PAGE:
As the world is increasingly moving towards a closely interwoven space through internet, security threats in the form of malware, viruses are also on the rise. According to a study conducted by Kaspersky Lab and B2B International, it has been revealed that nearly half of the people using internet (about 45%) admitted encountering a malware attack in the last year.
Among these users, Windows users seem to be the most affected as 83% of Windows users were found to be affected followed by 13% Android and 6% Mac OS X reporting similar infections. That however is pretty much understandable, as 80% of the overall market share in desktop OS is with Windows.
The causes of these infections range from visiting a suspicious website (12%); using someone else’s USB flash drive(8%) to installation of a malicious app disguised as a legitimate program (8%)or even by opening an email attachment(7%). At the same time 13% users were not even aware of the source of infection in their device.
80% of these infections caused some problem or the other to the users, the most common being the slowing down of computer (35% cases), 30% reported obtrusive advertising (e.g. the browser redirected them to unwanted websites) and 20% of surveyed users found unsolicited programs on their devices. The most dangerous effect however were the changes to the browser or the operating system settings without the user’s knowledge (17%), the loss (10%) or theft (8%) of personal data, unauthorized publications or ‘likes’ on social networking sites (9%) and hacking of a webcam (6%).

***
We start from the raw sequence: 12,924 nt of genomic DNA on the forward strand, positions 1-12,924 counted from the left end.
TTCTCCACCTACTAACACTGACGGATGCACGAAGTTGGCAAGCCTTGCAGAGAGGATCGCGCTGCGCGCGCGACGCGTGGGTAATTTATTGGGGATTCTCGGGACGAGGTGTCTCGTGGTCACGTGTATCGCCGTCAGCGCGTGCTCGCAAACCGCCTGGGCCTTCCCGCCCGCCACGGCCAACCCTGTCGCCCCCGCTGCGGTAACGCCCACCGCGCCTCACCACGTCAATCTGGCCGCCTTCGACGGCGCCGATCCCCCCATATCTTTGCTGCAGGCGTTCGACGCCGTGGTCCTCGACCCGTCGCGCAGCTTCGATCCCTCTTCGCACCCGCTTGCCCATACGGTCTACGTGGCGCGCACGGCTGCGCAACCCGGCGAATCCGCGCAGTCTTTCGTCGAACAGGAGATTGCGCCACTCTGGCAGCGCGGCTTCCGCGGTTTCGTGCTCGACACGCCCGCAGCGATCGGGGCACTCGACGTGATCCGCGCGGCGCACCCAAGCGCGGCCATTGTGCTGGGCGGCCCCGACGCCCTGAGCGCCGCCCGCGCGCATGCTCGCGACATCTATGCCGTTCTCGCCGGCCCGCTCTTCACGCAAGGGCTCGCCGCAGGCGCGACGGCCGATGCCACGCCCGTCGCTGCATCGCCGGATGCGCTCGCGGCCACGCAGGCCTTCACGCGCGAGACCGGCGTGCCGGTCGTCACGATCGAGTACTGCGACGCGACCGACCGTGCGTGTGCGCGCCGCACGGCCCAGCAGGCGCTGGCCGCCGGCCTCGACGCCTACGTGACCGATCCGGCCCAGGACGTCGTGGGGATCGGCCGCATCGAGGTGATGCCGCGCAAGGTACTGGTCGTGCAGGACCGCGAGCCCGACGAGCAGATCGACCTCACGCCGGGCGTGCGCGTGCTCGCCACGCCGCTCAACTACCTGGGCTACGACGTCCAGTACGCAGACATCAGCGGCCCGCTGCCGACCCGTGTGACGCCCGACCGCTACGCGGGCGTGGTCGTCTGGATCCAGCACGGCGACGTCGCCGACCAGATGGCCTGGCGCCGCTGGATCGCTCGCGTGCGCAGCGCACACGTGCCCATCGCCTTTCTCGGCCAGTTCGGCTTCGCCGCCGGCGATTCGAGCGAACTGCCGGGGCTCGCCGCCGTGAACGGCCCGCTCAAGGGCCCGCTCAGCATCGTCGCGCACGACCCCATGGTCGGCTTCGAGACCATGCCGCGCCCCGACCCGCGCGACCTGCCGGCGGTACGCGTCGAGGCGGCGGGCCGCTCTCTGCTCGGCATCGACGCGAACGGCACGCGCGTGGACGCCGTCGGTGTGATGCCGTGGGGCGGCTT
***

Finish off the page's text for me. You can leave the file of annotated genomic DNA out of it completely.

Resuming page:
Due to these dangerous effects, one out of three users reported spending a considerable amount to clear the infection from their device making with average cost of an attack estimated to $160. This includes paying cyber criminals to unblock a device (11% of cases) or decrypt personal files (6%) after being infected by ransomware.
Kaspersky lab has recommended adopting simple steps to prevent such attacks and to stay safe.
The costs and unpleasant effects of a malware infection can be avoided with a little prudence. For instance, do not insert unverified USB sticks in a device, only use official app stores, keep the operating system and applications up to date and scan files with a security solution before opening them.
said Elena Kharchenko, Head of Consumer Product Management, Kaspersky Lab.